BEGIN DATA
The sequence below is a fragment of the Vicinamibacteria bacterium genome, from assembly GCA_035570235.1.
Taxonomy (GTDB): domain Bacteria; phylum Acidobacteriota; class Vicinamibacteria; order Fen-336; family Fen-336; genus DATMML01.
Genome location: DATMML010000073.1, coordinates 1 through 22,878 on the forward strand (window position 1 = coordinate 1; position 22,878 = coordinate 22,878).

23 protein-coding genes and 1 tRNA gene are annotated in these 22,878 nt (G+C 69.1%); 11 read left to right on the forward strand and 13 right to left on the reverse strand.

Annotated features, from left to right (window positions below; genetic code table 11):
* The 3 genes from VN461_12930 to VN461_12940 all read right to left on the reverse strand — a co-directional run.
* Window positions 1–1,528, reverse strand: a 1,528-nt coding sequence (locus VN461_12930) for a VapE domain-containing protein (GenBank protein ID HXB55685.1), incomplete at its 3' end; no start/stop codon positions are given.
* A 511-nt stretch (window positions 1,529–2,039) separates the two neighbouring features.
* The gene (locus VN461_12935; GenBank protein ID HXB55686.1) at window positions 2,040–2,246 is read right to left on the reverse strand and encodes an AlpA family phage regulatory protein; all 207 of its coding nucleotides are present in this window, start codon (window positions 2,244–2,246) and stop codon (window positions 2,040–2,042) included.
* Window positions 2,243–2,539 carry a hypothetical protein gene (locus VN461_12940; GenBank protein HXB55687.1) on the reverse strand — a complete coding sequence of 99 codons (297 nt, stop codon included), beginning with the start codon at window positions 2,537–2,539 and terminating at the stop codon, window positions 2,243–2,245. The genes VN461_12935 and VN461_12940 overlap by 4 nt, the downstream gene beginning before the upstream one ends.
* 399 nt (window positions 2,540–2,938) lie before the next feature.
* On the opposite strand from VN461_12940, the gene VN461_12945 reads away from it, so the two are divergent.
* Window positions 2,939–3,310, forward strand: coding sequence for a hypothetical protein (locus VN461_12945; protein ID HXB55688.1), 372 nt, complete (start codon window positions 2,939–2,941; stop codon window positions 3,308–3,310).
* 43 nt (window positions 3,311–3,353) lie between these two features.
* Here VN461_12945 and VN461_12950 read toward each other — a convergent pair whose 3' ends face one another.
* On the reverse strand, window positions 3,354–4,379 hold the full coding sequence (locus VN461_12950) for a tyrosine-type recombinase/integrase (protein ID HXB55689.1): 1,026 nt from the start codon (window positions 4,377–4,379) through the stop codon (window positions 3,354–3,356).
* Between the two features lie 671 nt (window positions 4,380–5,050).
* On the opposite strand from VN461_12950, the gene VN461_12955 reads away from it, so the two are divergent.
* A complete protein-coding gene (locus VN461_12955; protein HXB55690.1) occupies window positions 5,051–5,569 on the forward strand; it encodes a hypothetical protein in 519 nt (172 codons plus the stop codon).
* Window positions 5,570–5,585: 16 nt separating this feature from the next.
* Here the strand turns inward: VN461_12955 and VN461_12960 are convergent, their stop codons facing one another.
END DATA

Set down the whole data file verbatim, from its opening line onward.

The sequence below is a fragment of the Vicinamibacteria bacterium genome, from assembly GCA_035570235.1.
Taxonomy (GTDB): domain Bacteria; phylum Acidobacteriota; class Vicinamibacteria; order Fen-336; family Fen-336; genus DATMML01.
Genome location: DATMML010000073.1, coordinates 1 through 22,878 on the forward strand (window position 1 = coordinate 1; position 22,878 = coordinate 22,878).

23 protein-coding genes and 1 tRNA gene are annotated in these 22,878 nt (G+C 69.1%); 11 read left to right on the forward strand and 13 right to left on the reverse strand.

Annotated features, from left to right (window positions below; genetic code table 11):
* The 3 genes from VN461_12930 to VN461_12940 all read right to left on the reverse strand — a co-directional run.
* Window positions 1–1,528, reverse strand: a 1,528-nt coding sequence (locus VN461_12930) for a VapE domain-containing protein (GenBank protein ID HXB55685.1), incomplete at its 3' end; no start/stop codon positions are given.
* A 511-nt stretch (window positions 1,529–2,039) separates the two neighbouring features.
* The gene (locus VN461_12935; GenBank protein ID HXB55686.1) at window positions 2,040–2,246 is read right to left on the reverse strand and encodes an AlpA family phage regulatory protein; all 207 of its coding nucleotides are present in this window, start codon (window positions 2,244–2,246) and stop codon (window positions 2,040–2,042) included.
* Window positions 2,243–2,539 carry a hypothetical protein gene (locus VN461_12940; GenBank protein HXB55687.1) on the reverse strand — a complete coding sequence of 99 codons (297 nt, stop codon included), beginning with the start codon at window positions 2,537–2,539 and terminating at the stop codon, window positions 2,243–2,245. The genes VN461_12935 and VN461_12940 overlap by 4 nt, the downstream gene beginning before the upstream one ends.
* 399 nt (window positions 2,540–2,938) lie before the next feature.
* On the opposite strand from VN461_12940, the gene VN461_12945 reads away from it, so the two are divergent.
* Window positions 2,939–3,310, forward strand: coding sequence for a hypothetical protein (locus VN461_12945; protein ID HXB55688.1), 372 nt, complete (start codon window positions 2,939–2,941; stop codon window positions 3,308–3,310).
* 43 nt (window positions 3,311–3,353) lie between these two features.
* Here VN461_12945 and VN461_12950 read toward each other — a convergent pair whose 3' ends face one another.
* On the reverse strand, window positions 3,354–4,379 hold the full coding sequence (locus VN461_12950) for a tyrosine-type recombinase/integrase (protein ID HXB55689.1): 1,026 nt from the start codon (window positions 4,377–4,379) through the stop codon (window positions 3,354–3,356).
* Between the two features lie 671 nt (window positions 4,380–5,050).
* On the opposite strand from VN461_12950, the gene VN461_12955 reads away from it, so the two are divergent.
* A complete protein-coding gene (locus VN461_12955; protein HXB55690.1) occupies window positions 5,051–5,569 on the forward strand; it encodes a hypothetical protein in 519 nt (172 codons plus the stop codon).
* Window positions 5,570–5,585: 16 nt separating this feature from the next.
* Here the strand turns inward: VN461_12955 and VN461_12960 are convergent, their stop codons facing one another.